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It’s a familiar bleeding-heart refrain sung in support of liberal initiatives, or to push back on conservatives: “Millions will suffer/are suffering! We can’t let this happen!” Lately we’re singing it a lot in response to hot topics like police shootings, poverty, the GOP’s proposed healthcare bill, and DeVos’s education budget. I was particularly struck by Rep. Rosa DeLauro’s impassioned pushback on the latter in a hearing when she said “none of us in here are gonna be hurt [by this]. We’re gonna be fine. Our kids and grandkids are gonna be OK. But millions of kids around this country are gonna suffer…”

Wrong. If “they” aren’t fine, we won’t be either. We live in a world that, despite our technological sophistication and growing personal isolation, is inextricably interdependent. We rely on a vast network of strangers every day, just to keep us alive. These strangers grow our food, bring that food and clean water to us, build our dwellings, enable us to cool and heat those dwellings, and transport us from place to place. These strangers provide us with essential products and services, enable our access to healthcare and valuable information (AKA education), facilitate ways for us to earn and spend money and do almost anything in modern life. If millions of those strangers are illiterate, unhealthy, or yoked by poverty or racism, we won’t be fine. The notion that “we” won’t suffer even if “they” do is a dangerous illusion that not only jeopardizes everyone’s basic well-being, it dampers the brilliance, innovation, creativity and delight that makes life worth living beyond mere survival.

A “they’re suffering!” refrain is also ineffective when it comes to catalyzing true social change like ending racism. While noble, morally good and altruistic, this refrain is incomplete. Not only does it reinforce the false “we-them” dichotomy that belies our deep interconnectedness, it fails to inspire those who, understandably, are more concerned with their own suffering, and that of their perceived kin. We must shift all talk of progressive vision and values to be more inclusive and “both-and”, instead of “either-or.” We must communicate clearly not only of how social ills are more commonly the fault of systems, history and circumstance than individual character and choice, but also how eliminating those ills benefit everyone.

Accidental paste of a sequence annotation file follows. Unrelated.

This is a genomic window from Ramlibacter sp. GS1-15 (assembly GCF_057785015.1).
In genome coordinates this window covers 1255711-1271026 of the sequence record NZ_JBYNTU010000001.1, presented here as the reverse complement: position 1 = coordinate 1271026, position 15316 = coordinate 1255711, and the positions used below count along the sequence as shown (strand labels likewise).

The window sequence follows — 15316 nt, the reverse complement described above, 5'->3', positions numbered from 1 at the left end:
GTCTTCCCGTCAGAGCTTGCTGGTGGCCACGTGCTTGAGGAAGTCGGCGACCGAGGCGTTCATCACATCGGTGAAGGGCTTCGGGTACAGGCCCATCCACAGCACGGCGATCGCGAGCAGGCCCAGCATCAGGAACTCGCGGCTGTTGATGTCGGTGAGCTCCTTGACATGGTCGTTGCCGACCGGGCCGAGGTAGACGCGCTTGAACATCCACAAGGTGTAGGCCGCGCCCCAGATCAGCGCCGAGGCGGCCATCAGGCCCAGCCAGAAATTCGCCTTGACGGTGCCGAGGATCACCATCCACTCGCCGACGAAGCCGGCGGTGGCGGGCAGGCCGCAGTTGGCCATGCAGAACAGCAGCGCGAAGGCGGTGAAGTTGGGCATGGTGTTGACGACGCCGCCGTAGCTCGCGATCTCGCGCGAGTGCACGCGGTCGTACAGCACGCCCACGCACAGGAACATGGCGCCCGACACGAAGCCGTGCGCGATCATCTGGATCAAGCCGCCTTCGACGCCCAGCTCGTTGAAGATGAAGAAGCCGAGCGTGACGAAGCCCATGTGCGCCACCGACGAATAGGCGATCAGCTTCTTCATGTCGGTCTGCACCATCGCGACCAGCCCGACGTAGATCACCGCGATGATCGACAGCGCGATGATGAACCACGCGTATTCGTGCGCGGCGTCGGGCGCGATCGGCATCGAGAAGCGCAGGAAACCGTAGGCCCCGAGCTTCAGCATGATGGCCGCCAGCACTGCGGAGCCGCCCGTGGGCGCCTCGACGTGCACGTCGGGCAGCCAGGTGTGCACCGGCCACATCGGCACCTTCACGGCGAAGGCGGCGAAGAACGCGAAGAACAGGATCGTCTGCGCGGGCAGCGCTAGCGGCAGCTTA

I’ve spent over four decades navigating and studying the ills of racism, classism and bigotry, and over 25 years being paid to help others do so. To be more effective in addressing these ills, White people must move beyond an “old school” approach to diversity, inclusion and antiracism work – beyond the charity feel of efforts aimed to help a “them” outside of ourselves. We must illuminate what White people’s personal stake is in ending racism, inequities and exclusion. We will likely never be free of bigotry – individual, interpersonal acts of meanness based on another’s perceived racial identity – but a world without racism – the systematic distribution of resources, power and opportunity to the benefit of White people and the exclusion of people of color – is entirely possible.

The following 12 reasons ending racism is good for White people are based on my own reflections, as well the responses of nearly 70 antiracism activists and diversity professionals who responded to an online poll.  Read the 12 reasons on HuffPost!

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